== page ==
Saturday, January 27, 2007

Movies, Movies, Movies

I have just recently watched a movie with my husband and found it to be on of the most interesting, informative, and enjoyable movies in a long time. The name of the movie is Mozart and the Whale.

The movie is based on the life story of Jerry Newport and his wife, Mary. Both of the characters in the movie have Asperger’s Syndrome. Donald is always trying to find a way to fit in and be “normal” while Isabelle accepts her Asperger’s and lives life everyday. They met at a group session in which Donald put together so that other people on the Autism Spectrum would not be alone. The acting in this movie is incredible. It is so realistic you find yourself forgetting that it is a movie.

As you can see from previous entries on my blog I am currently enrolled in a program at Antioch New England University,. The program is the Autism Spectrum Disorders Certificate Program. I am learning that so many people just do not understand what the disorder is about or what they can do to help. This movie will certainly open the door for more understanding to the individuals who have questions or who look at people with autism with accusatory eyes.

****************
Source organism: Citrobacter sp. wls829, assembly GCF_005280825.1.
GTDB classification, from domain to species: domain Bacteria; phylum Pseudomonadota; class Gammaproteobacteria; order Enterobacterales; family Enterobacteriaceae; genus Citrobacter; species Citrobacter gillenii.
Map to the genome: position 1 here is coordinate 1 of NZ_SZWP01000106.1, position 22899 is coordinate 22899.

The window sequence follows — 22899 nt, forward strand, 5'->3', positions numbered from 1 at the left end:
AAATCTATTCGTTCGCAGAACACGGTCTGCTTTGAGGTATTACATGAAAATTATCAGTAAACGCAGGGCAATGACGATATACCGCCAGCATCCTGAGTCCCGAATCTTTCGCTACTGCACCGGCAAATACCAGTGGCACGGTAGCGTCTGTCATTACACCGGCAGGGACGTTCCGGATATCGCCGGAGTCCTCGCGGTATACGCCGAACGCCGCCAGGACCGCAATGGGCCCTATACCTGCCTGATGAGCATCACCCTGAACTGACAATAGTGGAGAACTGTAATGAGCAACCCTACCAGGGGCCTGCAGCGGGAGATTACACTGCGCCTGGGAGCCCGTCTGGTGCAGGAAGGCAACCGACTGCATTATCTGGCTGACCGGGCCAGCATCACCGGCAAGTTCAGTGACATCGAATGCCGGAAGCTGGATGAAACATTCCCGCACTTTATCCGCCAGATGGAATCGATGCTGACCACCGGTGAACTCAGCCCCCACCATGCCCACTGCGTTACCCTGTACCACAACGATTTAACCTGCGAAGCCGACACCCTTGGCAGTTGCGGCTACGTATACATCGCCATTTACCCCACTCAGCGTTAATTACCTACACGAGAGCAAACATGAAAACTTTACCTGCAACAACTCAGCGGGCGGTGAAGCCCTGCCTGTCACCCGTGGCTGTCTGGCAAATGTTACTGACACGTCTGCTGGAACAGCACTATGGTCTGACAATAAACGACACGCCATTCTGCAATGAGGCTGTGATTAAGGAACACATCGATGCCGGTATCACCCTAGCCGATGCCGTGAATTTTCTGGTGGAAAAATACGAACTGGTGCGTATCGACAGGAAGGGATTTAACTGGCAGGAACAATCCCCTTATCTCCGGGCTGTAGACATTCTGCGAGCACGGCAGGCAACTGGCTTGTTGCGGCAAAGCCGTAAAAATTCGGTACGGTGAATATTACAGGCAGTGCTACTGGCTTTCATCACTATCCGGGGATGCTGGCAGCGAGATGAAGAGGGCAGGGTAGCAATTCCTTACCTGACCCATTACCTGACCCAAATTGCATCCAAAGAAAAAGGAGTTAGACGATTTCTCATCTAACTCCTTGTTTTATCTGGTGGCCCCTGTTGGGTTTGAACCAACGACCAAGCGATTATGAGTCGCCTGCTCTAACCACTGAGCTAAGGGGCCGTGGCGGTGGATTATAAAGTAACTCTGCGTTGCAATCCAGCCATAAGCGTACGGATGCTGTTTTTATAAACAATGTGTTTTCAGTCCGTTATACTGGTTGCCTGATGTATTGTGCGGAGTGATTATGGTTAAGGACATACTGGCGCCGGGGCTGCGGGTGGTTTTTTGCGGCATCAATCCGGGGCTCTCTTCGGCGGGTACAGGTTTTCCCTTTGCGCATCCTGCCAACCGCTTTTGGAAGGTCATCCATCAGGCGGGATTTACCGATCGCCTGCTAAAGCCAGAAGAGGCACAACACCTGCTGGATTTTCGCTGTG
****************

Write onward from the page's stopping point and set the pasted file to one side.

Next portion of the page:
Watch this movie! You will find, like my husband who really has no knowledge or interaction directly with individuals on the spectrum, that they (people with autism) are just regular people with a whole other view of the world.

Bye for now…

Sunday, January 7, 2007

It is time to reflect on my most recent class with Larry Welkowitz . I had a hard time relating to this class, as I did not understand some of the terminology like co-morbidity. However, through the support of my colleagues and their patience, I quickly gained the knowledge needed to understand the remainder of the lecture. For those of you who do not understand what co-morbidity is it means having two or more diagnosable conditions at the same time. One of the items discussed in class was topography (what the behavior looks like) and function (purpose of the behavior or what is causing the problem). Larry used the example beaten by a bully vs. cannot stand the fluorescent lights vs. academics are boring. He stated “same topography different function”.